Statistics 500 – Fall 2009
Solutions to Homework 6
1
1. Economic growth and Democratic presidential vote
(a)
1
4.149
ˆ
0.0108
385.256
β
==
,
0
8.288
32.18
ˆ
0.0108
0.4671
17
17
=−
=
(b)
0.0108 0
4.29
0.03653 15
385.26
t
−
( )
17
2
4.29
0.001
p
value
P t
−=
><
There is very strong evidence that the linear slope relating growth rate to the Democratic vote is not
0.
(c)
()
ˆ
0.4671 0.0108 5
0.521
Y
=+
=
(
)
2
15,0.995
5 32.18 17
0.03653
1
ˆ
0.521 2.946 0.0143
0.479,0.563
15
17
385.26
Yt
⎛⎞
−
±+
=
±
=
⎜⎟
⎝⎠
(d)
(
)
2
15,0.995
5 32.18 17
0.03653
1
ˆ
1
0.521 2.946 0.0514
0.37,0.67
15
17
385.26
−
+
=
±
=
The prediction interval is much wider because it concerns a prediction for one year.
(e)
Source
d.f.
SS
MS
F
Model
1
0.04468
0.04468
18.34
Error
15
0.03653
0.00244
Total
16
0.0812
Yes, the F statistic is, at least within round off error, 4.29
2
(f) R
2
= 0.04468 / 0.0812 = 0.55 or 55%
Yes, this is a model with R
2
larger than 50%.
(g)
(
)
15,0.975
0.03653
1
(0.4671 0.0108*1.9)
1
0.488 2.13 0.0508
0.38,0.60
15
17
t
+±
+
=
±
=
I don’t think this is a very precise prediction.
Comparing to my suggested criteria:
The 95% prediction is almost as wide as the range of the data
It is much wider than what is needed to predict close races. The prediction interval is over twice as
wide as the desired 0.10 width.
This preview has intentionally blurred sections. Sign up to view the full version.
View Full DocumentStatistics 500 – Fall 2009
Solutions to Homework 6
2
2. Snow gauge calibration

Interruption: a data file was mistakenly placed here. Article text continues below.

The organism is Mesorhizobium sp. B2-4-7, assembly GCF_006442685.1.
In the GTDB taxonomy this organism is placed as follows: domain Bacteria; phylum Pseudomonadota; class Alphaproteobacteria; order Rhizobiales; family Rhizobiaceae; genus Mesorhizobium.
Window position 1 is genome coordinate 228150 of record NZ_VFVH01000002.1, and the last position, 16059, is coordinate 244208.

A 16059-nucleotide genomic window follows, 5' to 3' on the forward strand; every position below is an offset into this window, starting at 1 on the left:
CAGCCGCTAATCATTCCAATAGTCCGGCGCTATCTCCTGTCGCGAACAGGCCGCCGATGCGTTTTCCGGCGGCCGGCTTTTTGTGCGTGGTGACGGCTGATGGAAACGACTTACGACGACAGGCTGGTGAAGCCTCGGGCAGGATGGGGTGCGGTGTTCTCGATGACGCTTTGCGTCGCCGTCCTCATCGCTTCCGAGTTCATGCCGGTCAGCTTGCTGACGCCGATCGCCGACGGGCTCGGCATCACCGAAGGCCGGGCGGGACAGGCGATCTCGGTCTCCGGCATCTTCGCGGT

a) X is density, Y is gain.
The values of X are fixed by the experimenter’s choice of block
densities.
The values of Y are measured with error.
The error variation is associated with gain, so
gain is the Y variable.
b) The proposed model was:
ε
β
+
+
=
density
Gain
1
0
.
My SAS code is:
data snow;
infile 'snow1.txt';
input density gain;
/* I added a line with density = 0.2 and gain = . to the data file */
proc glm;
model gain = density;
estimate 'gain at 0.2' intercept 1 density 0.2;
output out = resids r = resid p = yhat stdp = stderr stdi = stdobs
lclm = lline uclm = uline lcl = lpred ucl = upred;
proc print;
where gain = .;
run;
I got:
Standard
Parameter
Estimate
Error
t Value
Pr > t
Intercept
348.4059986
13.40911904
25.98
<.0001
density
579.9308681
33.49515224
17.31
<.0001
So, the estimated intercept is 348 and the estimated slope is 579.
•
Notice the wording of the question.
A regression of gain on density is talking about a
regression using Y=gain and X=density.
Sometimes folks have misinterpreted the wording
and reversed X and Y.
This is the end of the preview.
Sign up
to
access the rest of the document.
 Fall '08
 Staff
 Statistics, Regression Analysis, 50%, 55%, Ynew, 0.2

Click to edit the document details